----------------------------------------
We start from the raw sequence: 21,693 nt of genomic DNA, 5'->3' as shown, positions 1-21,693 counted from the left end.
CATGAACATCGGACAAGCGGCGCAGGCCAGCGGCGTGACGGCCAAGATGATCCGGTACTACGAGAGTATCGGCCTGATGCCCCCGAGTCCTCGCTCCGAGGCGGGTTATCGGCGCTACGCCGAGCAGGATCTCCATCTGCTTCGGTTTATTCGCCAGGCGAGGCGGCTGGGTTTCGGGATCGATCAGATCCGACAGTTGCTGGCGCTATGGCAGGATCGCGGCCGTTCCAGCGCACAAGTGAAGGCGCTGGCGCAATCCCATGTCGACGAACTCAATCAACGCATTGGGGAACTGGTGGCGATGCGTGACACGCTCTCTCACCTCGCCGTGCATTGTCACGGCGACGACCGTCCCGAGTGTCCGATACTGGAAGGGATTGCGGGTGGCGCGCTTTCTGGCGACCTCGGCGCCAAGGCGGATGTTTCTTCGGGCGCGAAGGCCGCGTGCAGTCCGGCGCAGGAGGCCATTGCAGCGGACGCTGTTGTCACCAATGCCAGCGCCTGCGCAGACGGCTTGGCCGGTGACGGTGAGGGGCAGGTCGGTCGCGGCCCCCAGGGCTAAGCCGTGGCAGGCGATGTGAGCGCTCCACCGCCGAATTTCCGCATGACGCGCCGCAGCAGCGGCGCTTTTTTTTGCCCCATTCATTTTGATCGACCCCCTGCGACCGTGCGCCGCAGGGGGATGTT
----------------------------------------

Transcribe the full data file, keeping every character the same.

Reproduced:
We start from the raw sequence: 21,693 nt of genomic DNA, 5'->3' as shown, positions 1-21,693 counted from the left end.
CATGAACATCGGACAAGCGGCGCAGGCCAGCGGCGTGACGGCCAAGATGATCCGGTACTACGAGAGTATCGGCCTGATGCCCCCGAGTCCTCGCTCCGAGGCGGGTTATCGGCGCTACGCCGAGCAGGATCTCCATCTGCTTCGGTTTATTCGCCAGGCGAGGCGGCTGGGTTTCGGGATCGATCAGATCCGACAGTTGCTGGCGCTATGGCAGGATCGCGGCCGTTCCAGCGCACAAGTGAAGGCGCTGGCGCAATCCCATGTCGACGAACTCAATCAACGCATTGGGGAACTGGTGGCGATGCGTGACACGCTCTCTCACCTCGCCGTGCATTGTCACGGCGACGACCGTCCCGAGTGTCCGATACTGGAAGGGATTGCGGGTGGCGCGCTTTCTGGCGACCTCGGCGCCAAGGCGGATGTTTCTTCGGGCGCGAAGGCCGCGTGCAGTCCGGCGCAGGAGGCCATTGCAGCGGACGCTGTTGTCACCAATGCCAGCGCCTGCGCAGACGGCTTGGCCGGTGACGGTGAGGGGCAGGTCGGTCGCGGCCCCCAGGGCTAAGCCGTGGCAGGCGATGTGAGCGCTCCACCGCCGAATTTCCGCATGACGCGCCGCAGCAGCGGCGCTTTTTTTTGCCCCATTCATTTTGATCGACCCCCTGCGACCGTGCGCCGCAGGGGGATGTT